MBD: I’m a senior programmer at a mobile and console game studio called PikPok based in Wellington, currently working on a multi-platform title due for release later this year.

CA: I run a small software team that builds a whole-slide analysis digital pathology system.

What was your first encounter with the Command & Conquer series? And at the time, what made the games special for you?

CS: In early 1997, my dad bought C&C95. I just saw him play it and instantly fell in love with that game.

PC: C&C95 was one of the first PC games that I bought for myself as a kid, and I remember being engrossed by the game and infuriated with the difficulty of some of the missions. I rediscovered the series years later after I stumbled across Red Alert 2 through a friend. After spending far too much time with that game, I went back to fill in the gaps, and continued to follow the later games in the series.

MBD: C&C95 was also my first taste. At the time, my family had just upgraded from a 486 to something a bit more modern for the era, and C&C was my first RTS game. We didn’t have a sound-card so I wasn’t able to enjoy the amazing soundtrack and wonderfully cheesy live-action videos until much later, but the gameplay had me hooked.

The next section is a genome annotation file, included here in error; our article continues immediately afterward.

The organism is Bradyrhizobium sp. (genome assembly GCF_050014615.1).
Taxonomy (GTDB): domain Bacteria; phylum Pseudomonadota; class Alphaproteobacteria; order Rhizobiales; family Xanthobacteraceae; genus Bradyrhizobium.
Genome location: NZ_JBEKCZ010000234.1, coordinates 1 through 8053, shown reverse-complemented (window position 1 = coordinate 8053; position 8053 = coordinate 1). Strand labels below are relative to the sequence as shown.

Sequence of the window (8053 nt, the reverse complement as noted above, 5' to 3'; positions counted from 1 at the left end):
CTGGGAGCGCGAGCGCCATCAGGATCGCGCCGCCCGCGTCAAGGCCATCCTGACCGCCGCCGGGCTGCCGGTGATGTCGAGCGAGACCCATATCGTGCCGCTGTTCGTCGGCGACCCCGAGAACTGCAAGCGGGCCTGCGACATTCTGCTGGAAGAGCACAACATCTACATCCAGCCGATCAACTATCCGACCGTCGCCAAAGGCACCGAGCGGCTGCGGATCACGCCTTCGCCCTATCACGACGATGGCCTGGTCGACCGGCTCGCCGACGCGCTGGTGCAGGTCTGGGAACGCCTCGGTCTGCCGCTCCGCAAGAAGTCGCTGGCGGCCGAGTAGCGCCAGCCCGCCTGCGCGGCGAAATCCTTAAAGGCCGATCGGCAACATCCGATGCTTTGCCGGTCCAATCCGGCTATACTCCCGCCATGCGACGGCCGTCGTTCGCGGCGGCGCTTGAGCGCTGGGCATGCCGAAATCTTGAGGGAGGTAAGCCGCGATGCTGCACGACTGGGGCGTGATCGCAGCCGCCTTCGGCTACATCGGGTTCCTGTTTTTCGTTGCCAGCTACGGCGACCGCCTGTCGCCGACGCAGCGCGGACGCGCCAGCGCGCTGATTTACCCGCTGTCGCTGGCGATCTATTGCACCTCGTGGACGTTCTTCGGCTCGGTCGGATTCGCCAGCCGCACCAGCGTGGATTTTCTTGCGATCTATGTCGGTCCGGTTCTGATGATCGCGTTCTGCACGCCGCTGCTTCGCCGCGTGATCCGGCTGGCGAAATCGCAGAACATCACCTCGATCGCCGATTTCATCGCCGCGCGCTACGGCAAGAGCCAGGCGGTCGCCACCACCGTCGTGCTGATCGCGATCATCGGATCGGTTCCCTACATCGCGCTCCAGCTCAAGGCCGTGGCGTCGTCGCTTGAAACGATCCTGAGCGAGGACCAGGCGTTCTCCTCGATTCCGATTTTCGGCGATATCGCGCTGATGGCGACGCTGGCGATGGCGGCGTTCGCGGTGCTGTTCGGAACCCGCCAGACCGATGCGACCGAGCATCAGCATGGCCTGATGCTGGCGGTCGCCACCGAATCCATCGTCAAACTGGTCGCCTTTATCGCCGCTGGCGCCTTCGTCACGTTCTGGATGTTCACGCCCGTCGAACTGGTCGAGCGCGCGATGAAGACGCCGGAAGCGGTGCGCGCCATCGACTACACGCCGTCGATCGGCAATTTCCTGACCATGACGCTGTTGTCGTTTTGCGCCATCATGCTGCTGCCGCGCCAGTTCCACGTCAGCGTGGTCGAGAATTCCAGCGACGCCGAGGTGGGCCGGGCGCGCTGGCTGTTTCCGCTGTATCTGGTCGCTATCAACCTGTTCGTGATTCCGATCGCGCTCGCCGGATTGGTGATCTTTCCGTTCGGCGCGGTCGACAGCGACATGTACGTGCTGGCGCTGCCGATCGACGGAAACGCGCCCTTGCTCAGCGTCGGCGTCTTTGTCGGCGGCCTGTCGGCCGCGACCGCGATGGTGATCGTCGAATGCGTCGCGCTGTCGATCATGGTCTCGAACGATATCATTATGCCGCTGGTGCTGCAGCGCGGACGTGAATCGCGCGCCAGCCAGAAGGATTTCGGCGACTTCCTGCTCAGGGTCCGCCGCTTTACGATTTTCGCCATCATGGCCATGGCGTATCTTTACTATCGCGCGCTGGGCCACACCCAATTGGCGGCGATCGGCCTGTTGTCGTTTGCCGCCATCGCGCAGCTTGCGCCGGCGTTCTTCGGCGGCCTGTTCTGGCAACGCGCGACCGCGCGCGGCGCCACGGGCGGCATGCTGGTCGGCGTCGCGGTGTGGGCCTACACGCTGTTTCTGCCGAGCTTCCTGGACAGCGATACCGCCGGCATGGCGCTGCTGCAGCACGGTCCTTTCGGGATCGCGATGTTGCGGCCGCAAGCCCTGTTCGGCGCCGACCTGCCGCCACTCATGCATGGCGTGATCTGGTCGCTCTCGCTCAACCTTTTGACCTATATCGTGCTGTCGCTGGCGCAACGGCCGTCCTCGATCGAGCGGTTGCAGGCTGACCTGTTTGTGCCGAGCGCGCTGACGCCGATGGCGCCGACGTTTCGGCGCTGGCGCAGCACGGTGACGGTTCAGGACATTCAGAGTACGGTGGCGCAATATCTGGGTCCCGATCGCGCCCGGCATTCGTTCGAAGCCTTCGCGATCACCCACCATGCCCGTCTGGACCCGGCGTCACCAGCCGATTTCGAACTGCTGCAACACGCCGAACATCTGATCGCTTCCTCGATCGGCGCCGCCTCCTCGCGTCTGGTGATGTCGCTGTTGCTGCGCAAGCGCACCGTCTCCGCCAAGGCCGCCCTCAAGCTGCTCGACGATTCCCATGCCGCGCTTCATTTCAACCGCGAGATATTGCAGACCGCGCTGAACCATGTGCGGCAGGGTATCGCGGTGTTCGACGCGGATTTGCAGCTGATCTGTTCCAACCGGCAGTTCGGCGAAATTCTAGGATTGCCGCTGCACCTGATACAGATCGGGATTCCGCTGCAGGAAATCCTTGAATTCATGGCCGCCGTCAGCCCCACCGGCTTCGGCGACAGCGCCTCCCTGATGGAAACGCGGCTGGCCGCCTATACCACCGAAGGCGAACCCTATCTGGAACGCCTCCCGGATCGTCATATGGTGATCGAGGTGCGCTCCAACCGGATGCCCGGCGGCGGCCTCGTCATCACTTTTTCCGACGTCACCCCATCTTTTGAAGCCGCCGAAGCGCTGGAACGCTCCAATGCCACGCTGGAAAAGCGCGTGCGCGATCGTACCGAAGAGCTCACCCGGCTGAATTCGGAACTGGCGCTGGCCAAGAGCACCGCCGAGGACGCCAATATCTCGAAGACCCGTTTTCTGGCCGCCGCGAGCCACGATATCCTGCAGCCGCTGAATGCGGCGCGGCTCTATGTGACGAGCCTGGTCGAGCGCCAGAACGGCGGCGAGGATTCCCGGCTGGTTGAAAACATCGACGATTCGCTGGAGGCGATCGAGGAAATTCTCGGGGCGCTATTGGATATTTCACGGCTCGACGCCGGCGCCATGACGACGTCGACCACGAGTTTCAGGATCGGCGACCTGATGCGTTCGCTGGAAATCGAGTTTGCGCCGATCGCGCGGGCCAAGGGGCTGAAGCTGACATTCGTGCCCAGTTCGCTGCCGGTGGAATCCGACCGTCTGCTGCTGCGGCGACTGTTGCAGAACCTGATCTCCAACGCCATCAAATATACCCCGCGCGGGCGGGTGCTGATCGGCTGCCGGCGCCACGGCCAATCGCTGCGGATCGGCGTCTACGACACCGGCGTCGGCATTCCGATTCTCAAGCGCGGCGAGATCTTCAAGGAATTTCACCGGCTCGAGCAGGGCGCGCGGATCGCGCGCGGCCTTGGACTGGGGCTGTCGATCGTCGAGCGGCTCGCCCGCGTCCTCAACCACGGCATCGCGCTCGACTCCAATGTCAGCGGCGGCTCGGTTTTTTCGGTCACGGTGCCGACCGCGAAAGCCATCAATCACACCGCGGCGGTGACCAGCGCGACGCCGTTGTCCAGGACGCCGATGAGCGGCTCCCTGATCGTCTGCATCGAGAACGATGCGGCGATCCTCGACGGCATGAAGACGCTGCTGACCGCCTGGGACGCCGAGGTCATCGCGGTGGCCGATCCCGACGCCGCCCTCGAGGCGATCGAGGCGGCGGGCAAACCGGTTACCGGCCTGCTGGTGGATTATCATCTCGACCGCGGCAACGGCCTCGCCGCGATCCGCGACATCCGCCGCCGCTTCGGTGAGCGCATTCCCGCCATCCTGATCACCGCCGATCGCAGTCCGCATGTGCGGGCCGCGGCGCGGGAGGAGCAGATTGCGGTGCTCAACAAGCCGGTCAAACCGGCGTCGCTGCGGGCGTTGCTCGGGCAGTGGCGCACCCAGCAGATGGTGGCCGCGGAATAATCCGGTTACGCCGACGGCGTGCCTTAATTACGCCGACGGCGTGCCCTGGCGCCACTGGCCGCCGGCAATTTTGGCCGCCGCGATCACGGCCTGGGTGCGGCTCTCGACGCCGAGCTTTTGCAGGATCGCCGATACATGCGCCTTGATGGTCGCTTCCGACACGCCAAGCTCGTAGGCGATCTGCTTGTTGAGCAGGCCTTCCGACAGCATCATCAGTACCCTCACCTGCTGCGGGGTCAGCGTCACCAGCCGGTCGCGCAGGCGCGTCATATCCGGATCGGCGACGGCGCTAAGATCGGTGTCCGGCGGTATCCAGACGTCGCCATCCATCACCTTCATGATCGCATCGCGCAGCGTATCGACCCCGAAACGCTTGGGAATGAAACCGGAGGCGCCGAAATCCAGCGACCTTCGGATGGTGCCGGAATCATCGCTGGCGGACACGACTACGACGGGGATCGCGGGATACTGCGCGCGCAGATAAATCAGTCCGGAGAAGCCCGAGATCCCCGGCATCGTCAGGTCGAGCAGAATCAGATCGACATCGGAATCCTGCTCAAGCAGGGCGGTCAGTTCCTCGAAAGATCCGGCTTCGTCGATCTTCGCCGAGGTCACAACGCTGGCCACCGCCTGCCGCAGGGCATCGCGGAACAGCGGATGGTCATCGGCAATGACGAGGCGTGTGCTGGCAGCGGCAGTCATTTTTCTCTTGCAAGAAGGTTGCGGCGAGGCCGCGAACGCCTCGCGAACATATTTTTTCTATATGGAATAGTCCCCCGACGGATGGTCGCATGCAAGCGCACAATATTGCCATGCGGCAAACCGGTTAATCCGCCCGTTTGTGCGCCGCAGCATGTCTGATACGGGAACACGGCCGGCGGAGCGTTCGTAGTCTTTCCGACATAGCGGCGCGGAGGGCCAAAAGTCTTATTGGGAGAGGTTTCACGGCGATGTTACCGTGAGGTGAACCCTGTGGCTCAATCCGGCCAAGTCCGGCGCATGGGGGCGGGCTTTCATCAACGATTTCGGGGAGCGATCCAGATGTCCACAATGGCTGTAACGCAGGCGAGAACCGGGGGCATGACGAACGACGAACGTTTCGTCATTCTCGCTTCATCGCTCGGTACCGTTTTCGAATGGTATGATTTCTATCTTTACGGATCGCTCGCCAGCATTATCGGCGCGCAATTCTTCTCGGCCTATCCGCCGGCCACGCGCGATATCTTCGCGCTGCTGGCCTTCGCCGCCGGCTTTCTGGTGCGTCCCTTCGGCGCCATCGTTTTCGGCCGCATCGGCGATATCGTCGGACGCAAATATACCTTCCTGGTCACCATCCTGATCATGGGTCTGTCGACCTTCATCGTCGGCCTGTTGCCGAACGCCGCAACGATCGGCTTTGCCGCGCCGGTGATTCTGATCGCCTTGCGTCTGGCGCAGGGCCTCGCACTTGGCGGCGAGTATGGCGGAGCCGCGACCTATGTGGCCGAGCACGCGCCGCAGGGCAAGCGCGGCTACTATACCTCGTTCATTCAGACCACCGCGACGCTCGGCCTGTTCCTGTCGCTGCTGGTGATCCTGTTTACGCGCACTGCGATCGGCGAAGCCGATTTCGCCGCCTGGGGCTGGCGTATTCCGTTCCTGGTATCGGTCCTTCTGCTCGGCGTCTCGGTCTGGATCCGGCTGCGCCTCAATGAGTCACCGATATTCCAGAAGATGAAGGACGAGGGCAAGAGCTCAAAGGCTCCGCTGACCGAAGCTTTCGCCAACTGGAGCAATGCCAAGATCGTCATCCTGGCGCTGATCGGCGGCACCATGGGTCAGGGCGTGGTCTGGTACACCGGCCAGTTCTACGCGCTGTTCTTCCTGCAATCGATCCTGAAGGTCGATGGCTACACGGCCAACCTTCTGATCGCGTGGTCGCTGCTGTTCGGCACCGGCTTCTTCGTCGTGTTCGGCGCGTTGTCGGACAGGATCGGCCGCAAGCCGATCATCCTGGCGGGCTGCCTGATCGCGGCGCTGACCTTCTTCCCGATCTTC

Which of the games is the best?

PC: My favourites were C&C3 and RA2.

CF: I’m most fond of Red Alert 1.

CS: Objectively, the games got better over time. I still like the factions and overall feel of C&C1 (Win95 version) best, though.

MBD: I have the most nostalgia for C&C95 and the lore with tiberium at its center was great, but I think RA1 was always the most fun for me. Both gameplay-wise and story-wise.

CA: I didn’t chase the series very much after C&C. In fact, my first introduction to multiplayer in C&C was OpenRA. Needless to say, I’m terrible.

Why is the Command & Conquer series still important for you today?

CS: There was always something about the 3 oldest entries (C&C1, RA1, TS) that gripped me. The combined ‘package’ of gameplay, music, story presentation and mission design always just felt more fun and enjoyable to me than any other RTS, regardless of the shortcomings they - objectively speaking - have in some areas.

MBD: Nostalgia is definitely part of it but the gameplay still holds an experience you can’t get from many games these days. Even Starcraft has died a rather unceremonious death and the strategy market is dominated by simplified mobile titles and Japanese tactics games. I think there’s still room in the market to capture a new generation, whether from a C&C inspired title or from something new.